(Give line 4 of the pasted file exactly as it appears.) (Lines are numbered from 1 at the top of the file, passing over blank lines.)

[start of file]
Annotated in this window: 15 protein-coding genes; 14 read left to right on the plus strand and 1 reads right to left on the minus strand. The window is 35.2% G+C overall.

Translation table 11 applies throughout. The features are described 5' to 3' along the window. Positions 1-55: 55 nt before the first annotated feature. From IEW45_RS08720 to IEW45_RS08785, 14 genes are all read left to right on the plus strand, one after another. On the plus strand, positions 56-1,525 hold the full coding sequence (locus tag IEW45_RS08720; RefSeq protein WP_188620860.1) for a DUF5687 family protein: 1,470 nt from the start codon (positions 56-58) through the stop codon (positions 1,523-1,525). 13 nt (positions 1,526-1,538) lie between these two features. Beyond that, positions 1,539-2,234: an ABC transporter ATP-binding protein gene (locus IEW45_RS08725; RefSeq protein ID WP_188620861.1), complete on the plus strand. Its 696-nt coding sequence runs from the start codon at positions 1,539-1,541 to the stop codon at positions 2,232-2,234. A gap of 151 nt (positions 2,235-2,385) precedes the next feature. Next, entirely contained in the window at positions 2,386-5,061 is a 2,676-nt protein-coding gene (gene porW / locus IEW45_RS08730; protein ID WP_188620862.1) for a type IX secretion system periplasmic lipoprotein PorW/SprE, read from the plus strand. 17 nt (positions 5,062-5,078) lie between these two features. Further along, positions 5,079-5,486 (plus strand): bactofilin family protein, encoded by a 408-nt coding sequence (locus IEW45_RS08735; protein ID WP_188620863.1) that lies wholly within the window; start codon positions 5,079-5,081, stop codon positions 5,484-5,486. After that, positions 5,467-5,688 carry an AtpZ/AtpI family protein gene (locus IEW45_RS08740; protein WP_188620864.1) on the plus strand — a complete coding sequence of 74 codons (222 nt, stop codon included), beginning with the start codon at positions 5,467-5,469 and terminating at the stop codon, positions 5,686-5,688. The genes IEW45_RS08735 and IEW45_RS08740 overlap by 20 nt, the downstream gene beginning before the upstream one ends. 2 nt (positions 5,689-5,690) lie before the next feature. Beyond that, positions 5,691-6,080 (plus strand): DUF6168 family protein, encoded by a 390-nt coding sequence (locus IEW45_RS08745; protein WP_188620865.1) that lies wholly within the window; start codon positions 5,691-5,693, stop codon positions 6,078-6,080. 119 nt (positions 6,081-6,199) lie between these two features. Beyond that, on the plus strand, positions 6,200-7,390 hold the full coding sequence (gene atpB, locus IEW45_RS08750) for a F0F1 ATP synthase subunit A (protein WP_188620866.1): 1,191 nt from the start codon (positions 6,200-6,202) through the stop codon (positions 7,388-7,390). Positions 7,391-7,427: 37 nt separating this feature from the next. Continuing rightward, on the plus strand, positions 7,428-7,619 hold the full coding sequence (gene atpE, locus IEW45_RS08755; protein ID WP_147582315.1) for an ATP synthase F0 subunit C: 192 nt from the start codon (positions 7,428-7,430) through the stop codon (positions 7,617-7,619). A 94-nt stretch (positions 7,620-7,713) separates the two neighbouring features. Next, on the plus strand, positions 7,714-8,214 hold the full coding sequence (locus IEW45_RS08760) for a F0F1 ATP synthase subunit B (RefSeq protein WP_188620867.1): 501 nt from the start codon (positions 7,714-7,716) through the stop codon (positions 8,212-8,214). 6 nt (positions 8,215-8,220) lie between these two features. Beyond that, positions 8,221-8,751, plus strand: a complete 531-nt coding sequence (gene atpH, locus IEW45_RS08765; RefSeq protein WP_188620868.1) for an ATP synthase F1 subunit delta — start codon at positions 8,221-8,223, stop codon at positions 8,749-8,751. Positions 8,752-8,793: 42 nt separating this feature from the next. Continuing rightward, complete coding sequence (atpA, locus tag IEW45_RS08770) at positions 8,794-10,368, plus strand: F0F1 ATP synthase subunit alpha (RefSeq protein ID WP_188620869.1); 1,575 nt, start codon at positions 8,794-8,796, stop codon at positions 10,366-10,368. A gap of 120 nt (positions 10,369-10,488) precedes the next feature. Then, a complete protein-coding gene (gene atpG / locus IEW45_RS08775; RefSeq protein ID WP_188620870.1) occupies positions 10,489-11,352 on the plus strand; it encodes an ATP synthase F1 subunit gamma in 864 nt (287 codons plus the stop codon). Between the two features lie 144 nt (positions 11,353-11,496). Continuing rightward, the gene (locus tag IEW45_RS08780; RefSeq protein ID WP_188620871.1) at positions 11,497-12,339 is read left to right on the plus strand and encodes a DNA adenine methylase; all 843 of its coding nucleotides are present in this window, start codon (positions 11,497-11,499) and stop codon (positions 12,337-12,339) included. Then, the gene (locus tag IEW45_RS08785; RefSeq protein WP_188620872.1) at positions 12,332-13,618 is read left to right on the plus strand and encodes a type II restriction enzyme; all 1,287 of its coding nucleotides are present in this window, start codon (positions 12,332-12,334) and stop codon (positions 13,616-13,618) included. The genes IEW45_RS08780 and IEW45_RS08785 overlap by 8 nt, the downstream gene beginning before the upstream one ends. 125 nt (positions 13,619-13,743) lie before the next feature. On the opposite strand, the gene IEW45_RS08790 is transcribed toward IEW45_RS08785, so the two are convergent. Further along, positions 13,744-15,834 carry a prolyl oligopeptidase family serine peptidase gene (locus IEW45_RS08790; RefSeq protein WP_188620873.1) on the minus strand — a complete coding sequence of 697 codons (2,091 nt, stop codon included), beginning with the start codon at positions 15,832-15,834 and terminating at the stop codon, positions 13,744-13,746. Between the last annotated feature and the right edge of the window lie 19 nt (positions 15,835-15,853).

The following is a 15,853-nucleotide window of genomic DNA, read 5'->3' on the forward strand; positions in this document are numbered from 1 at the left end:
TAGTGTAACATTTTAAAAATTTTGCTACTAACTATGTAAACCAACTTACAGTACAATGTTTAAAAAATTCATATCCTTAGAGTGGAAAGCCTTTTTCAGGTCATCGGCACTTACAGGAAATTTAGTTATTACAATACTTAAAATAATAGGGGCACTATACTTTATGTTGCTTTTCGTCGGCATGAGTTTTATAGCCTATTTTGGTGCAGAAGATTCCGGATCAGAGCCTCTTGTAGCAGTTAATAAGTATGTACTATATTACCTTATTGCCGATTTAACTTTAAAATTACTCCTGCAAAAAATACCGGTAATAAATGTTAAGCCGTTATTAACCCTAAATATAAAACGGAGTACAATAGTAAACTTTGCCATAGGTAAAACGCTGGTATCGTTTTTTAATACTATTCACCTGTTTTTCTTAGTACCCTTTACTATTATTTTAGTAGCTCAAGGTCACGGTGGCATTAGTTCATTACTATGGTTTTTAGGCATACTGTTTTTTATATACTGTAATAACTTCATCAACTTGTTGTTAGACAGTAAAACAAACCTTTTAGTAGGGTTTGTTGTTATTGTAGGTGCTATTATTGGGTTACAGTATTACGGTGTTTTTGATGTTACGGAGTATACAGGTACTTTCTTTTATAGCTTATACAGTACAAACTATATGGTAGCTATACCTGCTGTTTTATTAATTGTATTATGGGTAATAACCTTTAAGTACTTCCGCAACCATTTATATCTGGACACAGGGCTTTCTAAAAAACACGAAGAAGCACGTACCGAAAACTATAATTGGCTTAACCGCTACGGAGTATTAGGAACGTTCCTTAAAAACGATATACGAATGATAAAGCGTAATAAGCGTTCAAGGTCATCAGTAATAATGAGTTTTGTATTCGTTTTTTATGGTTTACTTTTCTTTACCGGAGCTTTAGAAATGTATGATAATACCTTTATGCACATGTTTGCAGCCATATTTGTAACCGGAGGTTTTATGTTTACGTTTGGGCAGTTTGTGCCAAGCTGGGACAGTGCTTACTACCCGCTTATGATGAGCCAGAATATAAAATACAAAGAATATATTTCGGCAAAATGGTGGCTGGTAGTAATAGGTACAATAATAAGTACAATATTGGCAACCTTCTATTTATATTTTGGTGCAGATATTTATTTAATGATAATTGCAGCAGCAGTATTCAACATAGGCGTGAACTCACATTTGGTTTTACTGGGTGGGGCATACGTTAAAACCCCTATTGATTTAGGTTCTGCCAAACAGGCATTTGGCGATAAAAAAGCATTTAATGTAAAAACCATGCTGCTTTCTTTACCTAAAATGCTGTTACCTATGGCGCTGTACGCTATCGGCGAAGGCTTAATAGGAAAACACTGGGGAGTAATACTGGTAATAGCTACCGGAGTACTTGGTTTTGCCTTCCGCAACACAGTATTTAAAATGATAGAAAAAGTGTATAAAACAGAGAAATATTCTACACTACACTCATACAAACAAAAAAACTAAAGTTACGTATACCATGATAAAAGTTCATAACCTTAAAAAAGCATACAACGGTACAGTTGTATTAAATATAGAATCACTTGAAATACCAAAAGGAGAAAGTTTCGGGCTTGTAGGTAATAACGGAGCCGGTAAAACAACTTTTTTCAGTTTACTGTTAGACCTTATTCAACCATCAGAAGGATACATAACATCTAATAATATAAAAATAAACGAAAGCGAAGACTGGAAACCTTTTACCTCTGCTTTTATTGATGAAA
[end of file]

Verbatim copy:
TAGTGTAACATTTTAAAAATTTTGCTACTAACTATGTAAACCAACTTACAGTACAATGTTTAAAAAATTCATATCCTTAGAGTGGAAAGCCTTTTTCAGGTCATCGGCACTTACAGGAAATTTAGTTATTACAATACTTAAAATAATAGGGGCACTATACTTTATGTTGCTTTTCGTCGGCATGAGTTTTATAGCCTATTTTGGTGCAGAAGATTCCGGATCAGAGCCTCTTGTAGCAGTTAATAAGTATGTACTATATTACCTTATTGCCGATTTAACTTTAAAATTACTCCTGCAAAAAATACCGGTAATAAATGTTAAGCCGTTATTAACCCTAAATATAAAACGGAGTACAATAGTAAACTTTGCCATAGGTAAAACGCTGGTATCGTTTTTTAATACTATTCACCTGTTTTTCTTAGTACCCTTTACTATTATTTTAGTAGCTCAAGGTCACGGTGGCATTAGTTCATTACTATGGTTTTTAGGCATACTGTTTTTTATATACTGTAATAACTTCATCAACTTGTTGTTAGACAGTAAAACAAACCTTTTAGTAGGGTTTGTTGTTATTGTAGGTGCTATTATTGGGTTACAGTATTACGGTGTTTTTGATGTTACGGAGTATACAGGTACTTTCTTTTATAGCTTATACAGTACAAACTATATGGTAGCTATACCTGCTGTTTTATTAATTGTATTATGGGTAATAACCTTTAAGTACTTCCGCAACCATTTATATCTGGACACAGGGCTTTCTAAAAAACACGAAGAAGCACGTACCGAAAACTATAATTGGCTTAACCGCTACGGAGTATTAGGAACGTTCCTTAAAAACGATATACGAATGATAAAGCGTAATAAGCGTTCAAGGTCATCAGTAATAATGAGTTTTGTATTCGTTTTTTATGGTTTACTTTTCTTTACCGGAGCTTTAGAAATGTATGATAATACCTTTATGCACATGTTTGCAGCCATATTTGTAACCGGAGGTTTTATGTTTACGTTTGGGCAGTTTGTGCCAAGCTGGGACAGTGCTTACTACCCGCTTATGATGAGCCAGAATATAAAATACAAAGAATATATTTCGGCAAAATGGTGGCTGGTAGTAATAGGTACAATAATAAGTACAATATTGGCAACCTTCTATTTATATTTTGGTGCAGATATTTATTTAATGATAATTGCAGCAGCAGTATTCAACATAGGCGTGAACTCACATTTGGTTTTACTGGGTGGGGCATACGTTAAAACCCCTATTGATTTAGGTTCTGCCAAACAGGCATTTGGCGATAAAAAAGCATTTAATGTAAAAACCATGCTGCTTTCTTTACCTAAAATGCTGTTACCTATGGCGCTGTACGCTATCGGCGAAGGCTTAATAGGAAAACACTGGGGAGTAATACTGGTAATAGCTACCGGAGTACTTGGTTTTGCCTTCCGCAACACAGTATTTAAAATGATAGAAAAAGTGTATAAAACAGAGAAATATTCTACACTACACTCATACAAACAAAAAAACTAAAGTTACGTATACCATGATAAAAGTTCATAACCTTAAAAAAGCATACAACGGTACAGTTGTATTAAATATAGAATCACTTGAAATACCAAAAGGAGAAAGTTTCGGGCTTGTAGGTAATAACGGAGCCGGTAAAACAACTTTTTTCAGTTTACTGTTAGACCTTATTCAACCATCAGAAGGATACATAACATCTAATAATATAAAAATAAACGAAAGCGAAGACTGGAAACCTTTTACCTCTGCTTTTATTGATGAAA